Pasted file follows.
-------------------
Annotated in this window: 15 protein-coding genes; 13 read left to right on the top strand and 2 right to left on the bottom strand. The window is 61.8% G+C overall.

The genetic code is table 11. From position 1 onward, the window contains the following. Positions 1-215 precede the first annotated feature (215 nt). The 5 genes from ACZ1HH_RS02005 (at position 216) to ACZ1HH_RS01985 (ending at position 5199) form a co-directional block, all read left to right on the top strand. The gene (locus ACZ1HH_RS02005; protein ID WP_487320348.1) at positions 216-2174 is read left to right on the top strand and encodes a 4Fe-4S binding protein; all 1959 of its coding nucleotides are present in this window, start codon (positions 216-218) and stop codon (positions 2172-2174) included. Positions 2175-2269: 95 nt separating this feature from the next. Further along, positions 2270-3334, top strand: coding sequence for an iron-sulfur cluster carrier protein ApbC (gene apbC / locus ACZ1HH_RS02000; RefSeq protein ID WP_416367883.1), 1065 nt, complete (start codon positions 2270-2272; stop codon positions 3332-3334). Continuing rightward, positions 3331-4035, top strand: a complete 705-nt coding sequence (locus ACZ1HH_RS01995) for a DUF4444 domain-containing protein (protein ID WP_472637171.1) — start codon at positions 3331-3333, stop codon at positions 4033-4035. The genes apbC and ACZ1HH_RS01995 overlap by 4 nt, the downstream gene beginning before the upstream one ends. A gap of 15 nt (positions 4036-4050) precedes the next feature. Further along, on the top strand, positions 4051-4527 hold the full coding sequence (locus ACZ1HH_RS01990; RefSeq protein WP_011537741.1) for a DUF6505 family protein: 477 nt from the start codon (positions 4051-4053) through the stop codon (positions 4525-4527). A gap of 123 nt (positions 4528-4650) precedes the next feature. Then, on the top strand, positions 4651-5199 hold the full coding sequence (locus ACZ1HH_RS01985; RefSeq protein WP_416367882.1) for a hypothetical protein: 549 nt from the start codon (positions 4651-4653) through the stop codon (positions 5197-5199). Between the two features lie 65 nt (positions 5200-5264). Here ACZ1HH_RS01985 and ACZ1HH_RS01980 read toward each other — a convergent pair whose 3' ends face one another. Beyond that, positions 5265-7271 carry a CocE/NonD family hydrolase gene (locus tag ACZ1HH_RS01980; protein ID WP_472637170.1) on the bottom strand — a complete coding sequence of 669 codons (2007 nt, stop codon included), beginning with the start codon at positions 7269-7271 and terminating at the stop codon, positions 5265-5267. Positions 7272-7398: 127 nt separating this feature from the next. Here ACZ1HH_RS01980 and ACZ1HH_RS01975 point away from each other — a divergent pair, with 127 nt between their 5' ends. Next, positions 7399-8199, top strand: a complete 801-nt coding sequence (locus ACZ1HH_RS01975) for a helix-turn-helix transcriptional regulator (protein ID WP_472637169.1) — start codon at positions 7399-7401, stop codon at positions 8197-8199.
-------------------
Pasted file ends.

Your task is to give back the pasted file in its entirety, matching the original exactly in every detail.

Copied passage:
Annotated in this window: 15 protein-coding genes; 13 read left to right on the top strand and 2 right to left on the bottom strand. The window is 61.8% G+C overall.

The genetic code is table 11. From position 1 onward, the window contains the following. Positions 1-215 precede the first annotated feature (215 nt). The 5 genes from ACZ1HH_RS02005 (at position 216) to ACZ1HH_RS01985 (ending at position 5199) form a co-directional block, all read left to right on the top strand. The gene (locus ACZ1HH_RS02005; protein ID WP_487320348.1) at positions 216-2174 is read left to right on the top strand and encodes a 4Fe-4S binding protein; all 1959 of its coding nucleotides are present in this window, start codon (positions 216-218) and stop codon (positions 2172-2174) included. Positions 2175-2269: 95 nt separating this feature from the next. Further along, positions 2270-3334, top strand: coding sequence for an iron-sulfur cluster carrier protein ApbC (gene apbC / locus ACZ1HH_RS02000; RefSeq protein ID WP_416367883.1), 1065 nt, complete (start codon positions 2270-2272; stop codon positions 3332-3334). Continuing rightward, positions 3331-4035, top strand: a complete 705-nt coding sequence (locus ACZ1HH_RS01995) for a DUF4444 domain-containing protein (protein ID WP_472637171.1) — start codon at positions 3331-3333, stop codon at positions 4033-4035. The genes apbC and ACZ1HH_RS01995 overlap by 4 nt, the downstream gene beginning before the upstream one ends. A gap of 15 nt (positions 4036-4050) precedes the next feature. Further along, on the top strand, positions 4051-4527 hold the full coding sequence (locus ACZ1HH_RS01990; RefSeq protein WP_011537741.1) for a DUF6505 family protein: 477 nt from the start codon (positions 4051-4053) through the stop codon (positions 4525-4527). A gap of 123 nt (positions 4528-4650) precedes the next feature. Then, on the top strand, positions 4651-5199 hold the full coding sequence (locus ACZ1HH_RS01985; RefSeq protein WP_416367882.1) for a hypothetical protein: 549 nt from the start codon (positions 4651-4653) through the stop codon (positions 5197-5199). Between the two features lie 65 nt (positions 5200-5264). Here ACZ1HH_RS01985 and ACZ1HH_RS01980 read toward each other — a convergent pair whose 3' ends face one another. Beyond that, positions 5265-7271 carry a CocE/NonD family hydrolase gene (locus tag ACZ1HH_RS01980; protein ID WP_472637170.1) on the bottom strand — a complete coding sequence of 669 codons (2007 nt, stop codon included), beginning with the start codon at positions 7269-7271 and terminating at the stop codon, positions 5265-5267. Positions 7272-7398: 127 nt separating this feature from the next. Here ACZ1HH_RS01980 and ACZ1HH_RS01975 point away from each other — a divergent pair, with 127 nt between their 5' ends. Next, positions 7399-8199, top strand: a complete 801-nt coding sequence (locus ACZ1HH_RS01975) for a helix-turn-helix transcriptional regulator (protein ID WP_472637169.1) — start codon at positions 7399-7401, stop codon at positions 8197-8199.